The beeswax treatment used on Clarks Wallabee and Desert Boot models keeps the shoes waterproof and supple, for years of wear. They're sporting shoes, meaning that on occasion you'll need to get the mud, salt and grime off of them. The heavy wax makes cleaning them fairly easy. It acts like the wax on an automobile; the dirt and water sit on the surface and slough off easily. So waterproofing is key to keeping the boots clean.
Remove the laces, and pull out the tongue of the boot.
Brush off as much dirt as you can, with a dry brush.
Dampen a soft cloth and wipe off any remaining dirt. Finish by brushing the shoes to ensure that you've removed all dirt.
Dampen an old toothbrush and clean any dirt out of the welt (the joint between the sole of the shoe and the leather upper).
Allow the shoes to dry. Do not place them in sunlight or near a heater; this can cause the leather to crack.
Apply a waterproof treatment. Clarks recommends using a beeswax or oil-based treatment, like mink oil. You are more likely to find a beeswax treatment at a cobbler or sporting goods store than at a drug or grocery store. .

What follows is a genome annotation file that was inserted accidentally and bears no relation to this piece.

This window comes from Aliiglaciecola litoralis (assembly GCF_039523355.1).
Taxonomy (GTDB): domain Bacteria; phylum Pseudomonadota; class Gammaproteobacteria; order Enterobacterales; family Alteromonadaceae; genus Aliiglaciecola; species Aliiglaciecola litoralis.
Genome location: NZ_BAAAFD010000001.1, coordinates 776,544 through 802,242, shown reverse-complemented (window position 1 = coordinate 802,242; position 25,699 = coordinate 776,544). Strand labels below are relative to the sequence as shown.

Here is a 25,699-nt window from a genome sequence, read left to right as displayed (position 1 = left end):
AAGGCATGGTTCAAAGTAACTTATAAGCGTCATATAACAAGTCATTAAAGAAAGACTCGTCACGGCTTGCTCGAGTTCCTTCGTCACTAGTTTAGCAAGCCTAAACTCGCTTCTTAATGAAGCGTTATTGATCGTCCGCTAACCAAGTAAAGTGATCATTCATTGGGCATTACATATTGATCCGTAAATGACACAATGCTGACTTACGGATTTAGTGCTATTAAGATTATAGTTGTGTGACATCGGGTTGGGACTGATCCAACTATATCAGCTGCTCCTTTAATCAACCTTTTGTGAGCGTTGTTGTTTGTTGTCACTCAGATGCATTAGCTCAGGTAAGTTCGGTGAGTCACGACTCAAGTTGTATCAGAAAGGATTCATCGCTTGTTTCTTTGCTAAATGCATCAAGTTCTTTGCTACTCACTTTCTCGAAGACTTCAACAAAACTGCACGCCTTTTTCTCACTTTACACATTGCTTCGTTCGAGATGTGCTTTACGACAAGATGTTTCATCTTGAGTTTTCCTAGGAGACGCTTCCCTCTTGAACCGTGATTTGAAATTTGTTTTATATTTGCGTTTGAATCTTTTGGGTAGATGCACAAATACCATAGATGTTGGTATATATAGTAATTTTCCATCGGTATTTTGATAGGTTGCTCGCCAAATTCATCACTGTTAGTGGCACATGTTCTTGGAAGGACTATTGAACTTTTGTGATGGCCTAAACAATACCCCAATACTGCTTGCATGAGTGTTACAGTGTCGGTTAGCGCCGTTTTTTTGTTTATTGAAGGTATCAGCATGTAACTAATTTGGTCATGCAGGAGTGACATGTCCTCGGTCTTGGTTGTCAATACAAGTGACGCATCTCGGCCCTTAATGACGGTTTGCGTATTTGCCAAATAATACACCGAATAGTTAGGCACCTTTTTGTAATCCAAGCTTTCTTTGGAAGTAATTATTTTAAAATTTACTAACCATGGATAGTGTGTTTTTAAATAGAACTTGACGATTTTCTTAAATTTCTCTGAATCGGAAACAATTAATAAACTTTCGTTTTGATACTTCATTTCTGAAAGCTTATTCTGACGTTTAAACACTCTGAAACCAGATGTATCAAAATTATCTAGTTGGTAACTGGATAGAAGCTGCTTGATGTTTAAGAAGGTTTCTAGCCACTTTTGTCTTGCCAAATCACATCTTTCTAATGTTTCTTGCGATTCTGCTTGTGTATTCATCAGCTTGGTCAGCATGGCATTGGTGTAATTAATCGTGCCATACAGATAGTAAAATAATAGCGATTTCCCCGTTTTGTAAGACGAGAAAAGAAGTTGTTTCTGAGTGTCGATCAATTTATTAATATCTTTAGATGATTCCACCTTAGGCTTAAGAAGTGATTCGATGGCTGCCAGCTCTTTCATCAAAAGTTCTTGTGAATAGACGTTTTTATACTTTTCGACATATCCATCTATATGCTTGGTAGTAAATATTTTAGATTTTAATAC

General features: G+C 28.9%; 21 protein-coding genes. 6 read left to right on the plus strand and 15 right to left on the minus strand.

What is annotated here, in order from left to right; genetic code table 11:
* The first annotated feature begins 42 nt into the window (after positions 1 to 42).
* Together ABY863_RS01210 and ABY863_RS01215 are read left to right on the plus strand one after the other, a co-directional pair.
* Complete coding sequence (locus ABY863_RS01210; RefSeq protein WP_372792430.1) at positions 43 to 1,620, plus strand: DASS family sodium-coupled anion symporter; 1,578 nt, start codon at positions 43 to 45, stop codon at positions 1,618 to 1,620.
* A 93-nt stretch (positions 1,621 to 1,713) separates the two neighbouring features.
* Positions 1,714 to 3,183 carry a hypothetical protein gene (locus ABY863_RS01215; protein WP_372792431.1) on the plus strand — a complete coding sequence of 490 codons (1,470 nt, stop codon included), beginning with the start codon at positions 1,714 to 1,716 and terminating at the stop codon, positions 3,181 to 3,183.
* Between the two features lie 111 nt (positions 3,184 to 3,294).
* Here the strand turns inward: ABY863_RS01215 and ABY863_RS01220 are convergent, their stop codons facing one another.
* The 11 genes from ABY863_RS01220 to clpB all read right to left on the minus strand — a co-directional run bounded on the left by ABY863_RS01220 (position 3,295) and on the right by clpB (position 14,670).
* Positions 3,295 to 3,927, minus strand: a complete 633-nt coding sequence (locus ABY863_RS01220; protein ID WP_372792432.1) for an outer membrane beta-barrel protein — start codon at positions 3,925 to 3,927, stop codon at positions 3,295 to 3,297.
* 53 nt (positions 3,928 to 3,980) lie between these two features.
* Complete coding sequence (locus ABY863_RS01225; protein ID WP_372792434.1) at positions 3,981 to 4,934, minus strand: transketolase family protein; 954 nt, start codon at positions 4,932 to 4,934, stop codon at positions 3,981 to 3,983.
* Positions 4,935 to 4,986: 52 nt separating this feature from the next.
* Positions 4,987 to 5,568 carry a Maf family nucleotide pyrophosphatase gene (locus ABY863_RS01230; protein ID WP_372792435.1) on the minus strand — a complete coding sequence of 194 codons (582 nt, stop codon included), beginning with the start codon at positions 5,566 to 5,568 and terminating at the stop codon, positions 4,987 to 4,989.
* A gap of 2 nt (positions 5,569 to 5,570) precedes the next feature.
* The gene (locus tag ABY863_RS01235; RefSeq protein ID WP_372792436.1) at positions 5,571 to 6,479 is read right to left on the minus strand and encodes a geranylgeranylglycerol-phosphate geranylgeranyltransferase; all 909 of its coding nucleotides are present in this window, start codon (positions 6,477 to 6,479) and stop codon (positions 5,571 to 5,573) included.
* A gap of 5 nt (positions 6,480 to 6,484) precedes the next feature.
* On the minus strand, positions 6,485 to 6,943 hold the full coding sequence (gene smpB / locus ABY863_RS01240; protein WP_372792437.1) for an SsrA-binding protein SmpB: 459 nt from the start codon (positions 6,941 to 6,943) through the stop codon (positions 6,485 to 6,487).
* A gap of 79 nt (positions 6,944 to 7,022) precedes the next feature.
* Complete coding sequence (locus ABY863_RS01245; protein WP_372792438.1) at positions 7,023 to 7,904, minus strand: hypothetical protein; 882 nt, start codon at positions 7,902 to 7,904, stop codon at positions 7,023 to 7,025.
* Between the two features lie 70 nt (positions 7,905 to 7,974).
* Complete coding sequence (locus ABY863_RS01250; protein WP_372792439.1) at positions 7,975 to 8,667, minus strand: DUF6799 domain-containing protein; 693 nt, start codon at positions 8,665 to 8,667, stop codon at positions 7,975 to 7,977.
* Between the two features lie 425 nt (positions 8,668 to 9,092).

Work the treatment into every seam and all the stitching. This is where water tends to penetrate.
Work a generous amount of the treatment into the tongue; here again is where water tends to penetrate, and where dirt collects.
Do not use a spray or silicon-based waterproofer. These are fine for dress shoes under normal conditions, but sporting shoes require a more heavy-duty treatment. These boots, which have a slight nap, don't polish to a shine. Instead, the waterproofer will keep them looking new. Replace cloth laces with leather laces, and waterproof them just as you did the boots.